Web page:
Next up: Why Young Animal should have been Yung Animal (Swavey clearly isn’t keeping up with it), how the complete absence of young black employees is a massive oversight to any imprint interested in the establishment of an edgy alluring brand, and the importance of an A-Team to a company consumed with gunning for the industry king.


Vertigo a go-go!

The writing is on the wall in regards to Vertigo. Thankfully, the message written is a positive one. With the promotion of Shelly Bond to executive editor, it appears evident that DC plans to pursue the same avant-garde material it had been known for publishing during the reign of Karen Berger. However, with the promotion of Hank Kanalz—known for his work at Wildstorm, an imprint that dealt heavily with movie and film tie-ins—it is also clear that creating commercial successes is also a key factor. Vertigo will likely become a R&D farm for cult classics, creating comics that in time will mature into a strong backlist of graphic novels to be cherished for decades. The strength of the Vertigo brand will hopefully also improve DC’s reputation in regards to creative freedom. In layman’s terms, Vertigo will be expected to create an army of Watchmen and a legion of Snyders to hold down the fort.

In the future, how can Vertigo cater to demands for commercial success while continuing to create quality material that veers off the beaten path? Perhaps a Frankenstein’s monster of an imprint is in order, merging parts of Vertigo, Wildstorm, and Milestone to create a new imprint that usurps the dominion of all three.

Like Wildstorm, Vertigo should aggressively pursue cult classics in film, television, and video games in order to create tie-in works. It is important to seek works that have made an impact in American culture: the Grand Theft Auto series; Django Unchained, etc. However, I think it is important that the imprint bring something new to the table in order to create a lasting desire for its graphic novels. New stories must be told. For example, the adaptation of Django Unchained was a fabulous idea, but it is odd to me that no editor at Vertigo made an attempt to also produce a graphic novel featuring all-new material set in the Django universe. Imagine an anthology featuring Priest, Hama, Vachss, Hudlin, Miller, etc. With the inclusion of an introduction by Tarantino its status as a backlist tent pole would likely be a given. Why was an editor not assigned the task of sweet-talking Tarantino in order to bring such a work to fruition?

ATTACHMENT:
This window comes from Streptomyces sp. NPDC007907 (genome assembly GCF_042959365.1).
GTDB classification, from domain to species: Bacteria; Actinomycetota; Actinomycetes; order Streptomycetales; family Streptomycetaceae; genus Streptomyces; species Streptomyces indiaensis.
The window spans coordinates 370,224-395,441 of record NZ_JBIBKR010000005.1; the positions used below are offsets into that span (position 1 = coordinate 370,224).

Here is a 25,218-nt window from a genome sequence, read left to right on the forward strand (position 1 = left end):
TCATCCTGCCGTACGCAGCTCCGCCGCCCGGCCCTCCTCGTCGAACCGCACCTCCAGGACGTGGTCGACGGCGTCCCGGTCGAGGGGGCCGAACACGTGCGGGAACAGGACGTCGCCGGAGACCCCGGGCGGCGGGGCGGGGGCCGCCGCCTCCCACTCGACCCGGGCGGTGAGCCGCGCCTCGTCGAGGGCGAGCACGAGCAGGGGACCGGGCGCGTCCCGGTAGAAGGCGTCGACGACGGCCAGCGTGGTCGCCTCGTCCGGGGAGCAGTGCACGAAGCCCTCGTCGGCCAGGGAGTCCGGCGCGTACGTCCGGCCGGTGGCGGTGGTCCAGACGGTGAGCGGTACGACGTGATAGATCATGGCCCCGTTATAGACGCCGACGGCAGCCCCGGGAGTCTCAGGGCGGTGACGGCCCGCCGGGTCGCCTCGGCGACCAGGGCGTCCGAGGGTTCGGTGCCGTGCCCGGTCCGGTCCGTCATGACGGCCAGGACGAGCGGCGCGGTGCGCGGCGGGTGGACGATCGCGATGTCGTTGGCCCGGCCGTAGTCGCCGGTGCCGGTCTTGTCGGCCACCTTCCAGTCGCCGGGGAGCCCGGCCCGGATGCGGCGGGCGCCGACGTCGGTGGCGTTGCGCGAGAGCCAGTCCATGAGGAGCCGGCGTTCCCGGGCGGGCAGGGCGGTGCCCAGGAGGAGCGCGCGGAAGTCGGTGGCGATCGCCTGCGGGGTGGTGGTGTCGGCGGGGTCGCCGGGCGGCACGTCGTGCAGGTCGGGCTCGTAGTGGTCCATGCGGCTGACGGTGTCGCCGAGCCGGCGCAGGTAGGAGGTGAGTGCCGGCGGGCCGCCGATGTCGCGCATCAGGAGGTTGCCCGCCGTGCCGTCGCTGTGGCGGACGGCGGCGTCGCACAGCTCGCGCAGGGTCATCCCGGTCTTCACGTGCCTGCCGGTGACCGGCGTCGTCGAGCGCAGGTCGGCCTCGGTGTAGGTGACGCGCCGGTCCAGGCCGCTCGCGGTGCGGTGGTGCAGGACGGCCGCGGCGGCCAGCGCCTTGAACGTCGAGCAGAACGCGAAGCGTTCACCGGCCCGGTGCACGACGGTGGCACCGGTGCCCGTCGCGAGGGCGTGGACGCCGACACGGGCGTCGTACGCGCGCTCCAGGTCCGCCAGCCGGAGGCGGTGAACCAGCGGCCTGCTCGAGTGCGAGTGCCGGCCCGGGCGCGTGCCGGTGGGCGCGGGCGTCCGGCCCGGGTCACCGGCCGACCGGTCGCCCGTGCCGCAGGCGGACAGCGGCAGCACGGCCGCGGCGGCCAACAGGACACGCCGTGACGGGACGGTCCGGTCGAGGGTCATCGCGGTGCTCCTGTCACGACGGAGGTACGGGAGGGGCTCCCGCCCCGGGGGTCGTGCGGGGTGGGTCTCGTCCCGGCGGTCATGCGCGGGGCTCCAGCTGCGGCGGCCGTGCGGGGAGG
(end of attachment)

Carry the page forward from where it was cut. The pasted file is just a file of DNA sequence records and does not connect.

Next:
The list of creators I compiled featured individuals from a variety of ethnic and racial backgrounds. It is an arena in which Vertigo can take its cue from Milestone. Not limited to the narrow selection of mainly white male creators adored by mainstream fans, Vertigo can—like Milestone—reach out to underrepresented groups in the industry and provide them with a voice. Milestone was always labeled as a black imprint providing black books to black readers. While there is nothing wrong with said goal, it is not what Milestone was about. Milestone was multi-ethnic in all forms: creators, characters, and consumer base. Vertigo should be as well. Vertigo should be an imprint that reaches out to groups that mainstream DC has been unable to grasp. Imagine a miniseries penned by Junot Diaz and drawn by Ming Doyle, or a Scandal one-shot written by Shonda Rhimes and drawn by Amanda Conner. I’ve listed popular writers from other fields because I feel that it is the best way to add diversity to the talent pool while maintaining or improving the quality of work submitted. Look at Marvel’s success with Marjorie Liu. Vertigo must replicate it.

Finally, Vertigo must maintain the status quo in regards to the creative freedom offered to its talent. It must find a way to wrest its title back from Image as a place where an artist is provided free rein to share his vision. Perhaps it can also become an arena where a creator is able to maintain some semblance of control over her creation; this will be important if the imprint wishes to foster good will and lure creators away from independent companies.